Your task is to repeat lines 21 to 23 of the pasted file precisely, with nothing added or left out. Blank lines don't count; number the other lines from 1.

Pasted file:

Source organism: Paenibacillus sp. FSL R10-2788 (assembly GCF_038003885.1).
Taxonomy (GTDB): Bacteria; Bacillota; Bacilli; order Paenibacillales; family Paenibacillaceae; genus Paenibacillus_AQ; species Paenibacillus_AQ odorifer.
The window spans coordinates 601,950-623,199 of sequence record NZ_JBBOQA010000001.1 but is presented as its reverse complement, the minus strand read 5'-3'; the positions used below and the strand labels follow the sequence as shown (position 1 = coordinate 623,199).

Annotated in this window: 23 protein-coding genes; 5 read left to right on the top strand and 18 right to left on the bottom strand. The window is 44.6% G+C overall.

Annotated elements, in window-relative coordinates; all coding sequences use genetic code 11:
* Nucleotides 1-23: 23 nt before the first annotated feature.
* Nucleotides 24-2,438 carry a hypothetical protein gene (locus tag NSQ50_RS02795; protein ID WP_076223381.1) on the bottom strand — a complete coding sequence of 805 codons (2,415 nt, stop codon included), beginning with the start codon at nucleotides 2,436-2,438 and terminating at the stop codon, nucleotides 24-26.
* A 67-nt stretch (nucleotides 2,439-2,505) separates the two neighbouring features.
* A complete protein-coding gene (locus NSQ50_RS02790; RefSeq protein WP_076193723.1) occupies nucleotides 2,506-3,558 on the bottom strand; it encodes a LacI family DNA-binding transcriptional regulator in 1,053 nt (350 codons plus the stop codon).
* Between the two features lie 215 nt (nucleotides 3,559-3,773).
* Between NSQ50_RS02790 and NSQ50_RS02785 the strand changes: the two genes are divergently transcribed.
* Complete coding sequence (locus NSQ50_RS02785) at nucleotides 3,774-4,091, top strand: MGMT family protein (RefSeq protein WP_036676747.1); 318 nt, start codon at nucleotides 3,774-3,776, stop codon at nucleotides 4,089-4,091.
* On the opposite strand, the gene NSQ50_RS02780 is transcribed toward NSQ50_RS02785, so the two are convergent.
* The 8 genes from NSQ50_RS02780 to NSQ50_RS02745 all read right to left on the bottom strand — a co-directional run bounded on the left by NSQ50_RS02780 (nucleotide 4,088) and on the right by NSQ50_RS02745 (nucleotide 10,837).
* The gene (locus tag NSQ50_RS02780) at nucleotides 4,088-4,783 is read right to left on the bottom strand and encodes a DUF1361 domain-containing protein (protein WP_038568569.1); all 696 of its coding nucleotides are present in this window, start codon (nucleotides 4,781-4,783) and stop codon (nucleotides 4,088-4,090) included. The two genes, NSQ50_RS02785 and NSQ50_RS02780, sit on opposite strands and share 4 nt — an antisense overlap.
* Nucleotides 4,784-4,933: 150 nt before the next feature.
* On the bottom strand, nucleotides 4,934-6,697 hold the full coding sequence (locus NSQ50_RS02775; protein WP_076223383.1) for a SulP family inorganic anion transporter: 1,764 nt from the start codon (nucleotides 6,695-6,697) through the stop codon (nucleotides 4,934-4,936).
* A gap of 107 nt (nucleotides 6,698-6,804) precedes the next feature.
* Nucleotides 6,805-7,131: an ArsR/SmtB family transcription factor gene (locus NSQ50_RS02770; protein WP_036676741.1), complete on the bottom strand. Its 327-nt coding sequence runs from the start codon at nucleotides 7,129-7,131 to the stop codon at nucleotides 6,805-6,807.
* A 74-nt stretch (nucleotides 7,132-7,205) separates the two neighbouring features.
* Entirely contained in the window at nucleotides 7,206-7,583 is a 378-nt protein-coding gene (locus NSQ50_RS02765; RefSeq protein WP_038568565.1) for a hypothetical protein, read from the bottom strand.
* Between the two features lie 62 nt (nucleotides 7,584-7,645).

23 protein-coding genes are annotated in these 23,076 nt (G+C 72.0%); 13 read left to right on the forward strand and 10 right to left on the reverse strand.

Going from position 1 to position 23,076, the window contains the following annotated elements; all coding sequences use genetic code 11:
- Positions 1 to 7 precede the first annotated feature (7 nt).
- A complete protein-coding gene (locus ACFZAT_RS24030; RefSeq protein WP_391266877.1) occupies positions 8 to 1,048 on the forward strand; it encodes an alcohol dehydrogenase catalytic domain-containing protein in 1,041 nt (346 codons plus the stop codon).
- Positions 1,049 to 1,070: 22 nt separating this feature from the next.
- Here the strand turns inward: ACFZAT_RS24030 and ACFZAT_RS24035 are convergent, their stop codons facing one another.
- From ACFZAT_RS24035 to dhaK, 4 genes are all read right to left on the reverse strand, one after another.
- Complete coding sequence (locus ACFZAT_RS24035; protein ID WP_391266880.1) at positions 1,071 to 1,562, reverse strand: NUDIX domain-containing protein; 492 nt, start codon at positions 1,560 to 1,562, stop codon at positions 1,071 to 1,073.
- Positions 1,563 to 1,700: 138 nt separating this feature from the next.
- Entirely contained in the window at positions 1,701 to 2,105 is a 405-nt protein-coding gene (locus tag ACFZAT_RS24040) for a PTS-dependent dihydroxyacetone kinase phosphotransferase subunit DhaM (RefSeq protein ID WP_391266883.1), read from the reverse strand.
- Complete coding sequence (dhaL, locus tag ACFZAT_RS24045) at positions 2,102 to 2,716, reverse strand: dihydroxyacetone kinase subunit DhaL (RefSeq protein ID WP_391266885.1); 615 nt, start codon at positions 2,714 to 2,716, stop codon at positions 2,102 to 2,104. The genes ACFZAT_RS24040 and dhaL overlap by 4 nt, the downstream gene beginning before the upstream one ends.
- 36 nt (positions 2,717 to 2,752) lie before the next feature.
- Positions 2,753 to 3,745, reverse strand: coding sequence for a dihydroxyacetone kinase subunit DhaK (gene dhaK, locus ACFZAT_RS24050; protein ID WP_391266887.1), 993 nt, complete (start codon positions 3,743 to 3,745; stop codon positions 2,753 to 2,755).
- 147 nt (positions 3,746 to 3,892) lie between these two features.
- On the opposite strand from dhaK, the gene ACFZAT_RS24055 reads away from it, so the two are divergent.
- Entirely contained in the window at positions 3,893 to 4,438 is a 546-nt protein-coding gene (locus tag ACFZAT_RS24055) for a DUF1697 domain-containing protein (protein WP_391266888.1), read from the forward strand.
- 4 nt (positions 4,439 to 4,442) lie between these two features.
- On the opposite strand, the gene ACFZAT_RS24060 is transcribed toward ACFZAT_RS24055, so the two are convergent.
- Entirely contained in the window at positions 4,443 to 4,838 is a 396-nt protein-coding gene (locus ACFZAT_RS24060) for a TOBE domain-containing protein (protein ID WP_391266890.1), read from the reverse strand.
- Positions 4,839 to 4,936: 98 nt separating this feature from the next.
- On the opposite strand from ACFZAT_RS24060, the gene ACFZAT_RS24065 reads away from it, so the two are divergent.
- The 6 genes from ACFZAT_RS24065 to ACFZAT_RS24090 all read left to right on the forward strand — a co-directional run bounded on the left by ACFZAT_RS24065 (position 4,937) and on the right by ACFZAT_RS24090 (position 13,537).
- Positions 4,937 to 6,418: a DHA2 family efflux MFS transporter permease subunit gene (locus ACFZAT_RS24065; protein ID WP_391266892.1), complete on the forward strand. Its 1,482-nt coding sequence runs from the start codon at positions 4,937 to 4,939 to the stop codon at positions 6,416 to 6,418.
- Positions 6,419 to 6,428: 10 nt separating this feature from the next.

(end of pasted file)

* Entirely contained in the window at nucleotides 7,206-7,583 is a 378-nt protein-coding gene (locus NSQ50_RS02765; RefSeq protein WP_038568565.1) for a hypothetical protein, read from the bottom strand.
* Between the two features lie 62 nt (nucleotides 7,584-7,645).

23 protein-coding genes are annotated in these 23,076 nt (G+C 72.0%); 13 read left to right on the forward strand and 10 right to left on the reverse strand.